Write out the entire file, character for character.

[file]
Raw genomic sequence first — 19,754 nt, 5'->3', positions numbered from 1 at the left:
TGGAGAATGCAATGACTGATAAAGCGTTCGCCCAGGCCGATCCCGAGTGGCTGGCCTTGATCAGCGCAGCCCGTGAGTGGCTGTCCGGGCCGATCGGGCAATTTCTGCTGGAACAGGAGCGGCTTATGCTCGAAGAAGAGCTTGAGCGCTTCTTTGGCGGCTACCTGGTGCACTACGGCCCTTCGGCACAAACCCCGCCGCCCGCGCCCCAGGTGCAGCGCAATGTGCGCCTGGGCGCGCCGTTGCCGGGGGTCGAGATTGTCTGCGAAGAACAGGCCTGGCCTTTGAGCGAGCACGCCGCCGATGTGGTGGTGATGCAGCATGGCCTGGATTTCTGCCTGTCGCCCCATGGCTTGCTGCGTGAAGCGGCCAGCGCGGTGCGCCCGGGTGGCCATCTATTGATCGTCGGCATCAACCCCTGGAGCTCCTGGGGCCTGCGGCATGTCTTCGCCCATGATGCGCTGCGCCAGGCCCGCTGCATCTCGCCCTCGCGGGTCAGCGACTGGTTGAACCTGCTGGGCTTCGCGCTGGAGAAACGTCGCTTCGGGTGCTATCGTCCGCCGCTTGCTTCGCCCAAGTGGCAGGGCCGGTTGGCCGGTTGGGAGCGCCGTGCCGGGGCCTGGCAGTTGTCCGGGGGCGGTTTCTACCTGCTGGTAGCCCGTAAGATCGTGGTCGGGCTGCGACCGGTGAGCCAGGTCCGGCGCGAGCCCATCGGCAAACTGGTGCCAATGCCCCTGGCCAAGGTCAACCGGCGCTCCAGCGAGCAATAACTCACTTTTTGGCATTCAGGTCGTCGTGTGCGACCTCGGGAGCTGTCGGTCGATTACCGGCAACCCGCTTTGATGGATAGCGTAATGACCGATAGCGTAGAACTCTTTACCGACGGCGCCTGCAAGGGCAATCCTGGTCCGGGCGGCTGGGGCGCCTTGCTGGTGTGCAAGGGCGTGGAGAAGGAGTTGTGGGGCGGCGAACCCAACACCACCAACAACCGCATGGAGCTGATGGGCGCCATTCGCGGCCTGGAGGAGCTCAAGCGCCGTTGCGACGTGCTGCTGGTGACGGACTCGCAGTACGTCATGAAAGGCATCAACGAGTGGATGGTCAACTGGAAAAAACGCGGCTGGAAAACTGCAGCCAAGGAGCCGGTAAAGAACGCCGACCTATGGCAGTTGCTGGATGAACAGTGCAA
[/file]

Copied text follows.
Raw genomic sequence first — 19,754 nt, 5'->3', positions numbered from 1 at the left:
TGGAGAATGCAATGACTGATAAAGCGTTCGCCCAGGCCGATCCCGAGTGGCTGGCCTTGATCAGCGCAGCCCGTGAGTGGCTGTCCGGGCCGATCGGGCAATTTCTGCTGGAACAGGAGCGGCTTATGCTCGAAGAAGAGCTTGAGCGCTTCTTTGGCGGCTACCTGGTGCACTACGGCCCTTCGGCACAAACCCCGCCGCCCGCGCCCCAGGTGCAGCGCAATGTGCGCCTGGGCGCGCCGTTGCCGGGGGTCGAGATTGTCTGCGAAGAACAGGCCTGGCCTTTGAGCGAGCACGCCGCCGATGTGGTGGTGATGCAGCATGGCCTGGATTTCTGCCTGTCGCCCCATGGCTTGCTGCGTGAAGCGGCCAGCGCGGTGCGCCCGGGTGGCCATCTATTGATCGTCGGCATCAACCCCTGGAGCTCCTGGGGCCTGCGGCATGTCTTCGCCCATGATGCGCTGCGCCAGGCCCGCTGCATCTCGCCCTCGCGGGTCAGCGACTGGTTGAACCTGCTGGGCTTCGCGCTGGAGAAACGTCGCTTCGGGTGCTATCGTCCGCCGCTTGCTTCGCCCAAGTGGCAGGGCCGGTTGGCCGGTTGGGAGCGCCGTGCCGGGGCCTGGCAGTTGTCCGGGGGCGGTTTCTACCTGCTGGTAGCCCGTAAGATCGTGGTCGGGCTGCGACCGGTGAGCCAGGTCCGGCGCGAGCCCATCGGCAAACTGGTGCCAATGCCCCTGGCCAAGGTCAACCGGCGCTCCAGCGAGCAATAACTCACTTTTTGGCATTCAGGTCGTCGTGTGCGACCTCGGGAGCTGTCGGTCGATTACCGGCAACCCGCTTTGATGGATAGCGTAATGACCGATAGCGTAGAACTCTTTACCGACGGCGCCTGCAAGGGCAATCCTGGTCCGGGCGGCTGGGGCGCCTTGCTGGTGTGCAAGGGCGTGGAGAAGGAGTTGTGGGGCGGCGAACCCAACACCACCAACAACCGCATGGAGCTGATGGGCGCCATTCGCGGCCTGGAGGAGCTCAAGCGCCGTTGCGACGTGCTGCTGGTGACGGACTCGCAGTACGTCATGAAAGGCATCAACGAGTGGATGGTCAACTGGAAAAAACGCGGCTGGAAAACTGCAGCCAAGGAGCCGGTAAAGAACGCCGACCTATGGCAGTTGCTGGATGAACAGTGCAA